I am not so naïve as to think that wars are not going to be fought and that some are even are necessary. Nevertheless, I hate the senselessness and sacrifice of war. I spent time as a warrior in the United States Army, but after learning the myriad ways of killing other human beings, I chose to become a combat medic. Fortunately, I was spared from putting my skills to use.

Human ingenuity and creativity are capable of feeding the entire world, we are capable of providing medicines to every person who is ill, we can provide clean water and the resources for people education to adequately provide for themselves thus ending poverty and hunger. Yet we cohhse to use those resources on war.

I am not a pacifist, but having spent 30 years as a minister and studying human development I am thoroughly convinced that we have evolved in every way, except socially. Oh, some of us are more sophisticated than others. Some of us are more enlightened than others. Some of us are more intelligent than others. However, as a species we are still as primitive as we always have been. As a theologian, I have an explanation for our pitiful state. After Adam and Eve disobeyed God and ate of the fruit of the tree of knowledge of good and evil, God’s punishment yielded a lack of the ability to evolve socially, not as individuals, but as a species. So, we are stuck. (Sure, the creation story is a myth, but what better answer is there for the human misery we suffer and foist on others?) Again and again we repeat the insanely cruelty on each other.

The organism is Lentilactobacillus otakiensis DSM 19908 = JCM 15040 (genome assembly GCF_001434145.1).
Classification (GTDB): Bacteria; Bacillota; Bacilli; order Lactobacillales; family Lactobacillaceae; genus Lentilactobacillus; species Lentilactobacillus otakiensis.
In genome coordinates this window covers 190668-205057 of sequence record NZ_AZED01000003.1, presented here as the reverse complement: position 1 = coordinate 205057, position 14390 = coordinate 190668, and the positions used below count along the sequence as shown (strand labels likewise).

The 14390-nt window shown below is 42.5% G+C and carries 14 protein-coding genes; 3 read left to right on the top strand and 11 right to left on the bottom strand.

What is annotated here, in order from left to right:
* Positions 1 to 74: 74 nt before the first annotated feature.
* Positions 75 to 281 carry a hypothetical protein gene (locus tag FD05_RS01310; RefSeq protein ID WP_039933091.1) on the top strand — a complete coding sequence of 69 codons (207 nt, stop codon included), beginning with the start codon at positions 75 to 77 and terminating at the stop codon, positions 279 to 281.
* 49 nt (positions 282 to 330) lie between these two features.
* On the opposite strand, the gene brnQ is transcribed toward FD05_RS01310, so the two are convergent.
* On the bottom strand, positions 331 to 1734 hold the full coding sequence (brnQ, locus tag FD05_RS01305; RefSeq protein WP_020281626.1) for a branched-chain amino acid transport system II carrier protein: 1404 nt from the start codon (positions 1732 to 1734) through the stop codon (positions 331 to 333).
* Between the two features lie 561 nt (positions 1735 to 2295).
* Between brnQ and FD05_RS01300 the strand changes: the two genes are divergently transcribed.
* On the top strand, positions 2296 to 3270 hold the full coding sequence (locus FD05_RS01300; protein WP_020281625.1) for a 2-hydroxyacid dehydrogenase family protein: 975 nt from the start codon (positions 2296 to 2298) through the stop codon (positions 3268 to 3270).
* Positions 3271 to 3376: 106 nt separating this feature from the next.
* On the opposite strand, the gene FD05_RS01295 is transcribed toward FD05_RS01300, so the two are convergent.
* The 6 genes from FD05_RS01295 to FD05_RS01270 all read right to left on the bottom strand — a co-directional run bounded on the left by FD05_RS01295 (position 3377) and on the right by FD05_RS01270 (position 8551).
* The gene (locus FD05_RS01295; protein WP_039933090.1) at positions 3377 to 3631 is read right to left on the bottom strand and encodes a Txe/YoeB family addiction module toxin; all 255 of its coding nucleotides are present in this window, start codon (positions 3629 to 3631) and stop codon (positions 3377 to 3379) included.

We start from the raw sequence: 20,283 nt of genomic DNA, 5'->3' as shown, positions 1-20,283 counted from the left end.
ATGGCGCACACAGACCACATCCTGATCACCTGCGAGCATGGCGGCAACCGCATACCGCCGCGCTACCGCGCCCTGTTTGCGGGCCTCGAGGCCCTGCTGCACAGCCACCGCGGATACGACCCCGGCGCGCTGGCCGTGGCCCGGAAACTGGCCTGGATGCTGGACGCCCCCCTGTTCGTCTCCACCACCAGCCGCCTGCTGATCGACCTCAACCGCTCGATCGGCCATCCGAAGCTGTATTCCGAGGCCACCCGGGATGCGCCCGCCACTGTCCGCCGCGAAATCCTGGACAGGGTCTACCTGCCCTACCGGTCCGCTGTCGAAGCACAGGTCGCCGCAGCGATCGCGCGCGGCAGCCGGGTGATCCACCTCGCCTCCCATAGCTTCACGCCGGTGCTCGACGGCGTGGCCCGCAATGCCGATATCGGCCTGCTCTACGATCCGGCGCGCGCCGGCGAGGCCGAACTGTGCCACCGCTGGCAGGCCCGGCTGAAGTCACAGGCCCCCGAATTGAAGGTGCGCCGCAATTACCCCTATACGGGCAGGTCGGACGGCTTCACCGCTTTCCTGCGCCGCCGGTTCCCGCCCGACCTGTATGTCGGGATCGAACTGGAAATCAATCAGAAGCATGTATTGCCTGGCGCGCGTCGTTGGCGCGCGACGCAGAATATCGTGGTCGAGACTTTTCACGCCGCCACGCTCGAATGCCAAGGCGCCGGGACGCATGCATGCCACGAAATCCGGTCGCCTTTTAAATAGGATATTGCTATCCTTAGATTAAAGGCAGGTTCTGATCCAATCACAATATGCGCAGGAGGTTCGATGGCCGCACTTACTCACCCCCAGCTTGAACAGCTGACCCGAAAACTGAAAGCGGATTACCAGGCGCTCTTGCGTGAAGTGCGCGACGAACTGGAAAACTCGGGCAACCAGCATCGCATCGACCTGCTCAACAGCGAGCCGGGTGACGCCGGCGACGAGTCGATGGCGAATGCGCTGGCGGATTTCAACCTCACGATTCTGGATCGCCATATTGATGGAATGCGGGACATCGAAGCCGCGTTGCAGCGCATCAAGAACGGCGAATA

As I finish this musing my tiny warriors are back at it. One day I might catch one and put a dab of paint on its tail, and then I can see if it wins or loses when they engage each other. I wouldn’t be surprised if they won alternately demonstrating the futility of war all over again.

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Jack deJarnette

Jack deJarnette

I am a United Methodist Minister who in June 2008, was placed on incapacity leave due to kidney failure.  My kidneys failed due to immusuppression medications secondary to a heart transplant in 1997. The ministry is my second career having spent 12 previous years at Grady Memorial Hospital in Atlanta as Chief Respiratory Therapist and Technical Director of Life Support Systems at Emory University School of Medicine. I  have a wonderful wife of 45 years, two super children, and four grandchildren. My life has been exciting, challenging, and full of wonder as in my early years I was concerned with saving lives and in my later years saving souls I was graduated  from Georgia Military Academy in 1961 (Woodward Academy). I attended Emory-at-Oxford College, The University of Georgia, Georgia State University, and Emory University for postgraduate work. I received my ministry credentials through the United Methodist Church Course of Study at Emory's candler School of Theology. My Theology is primarily Wesleyan and varies with the particular topic under discussion. I refuse to be labeled either liberal or conservative. My politics are moderate embracing what I hope is the best of all parties. I have a deep love for Christ, the Church, and the United States of America. Bev (my wife) and I are deeply thankful to God for the blessings that have been showered on us throughout our lives.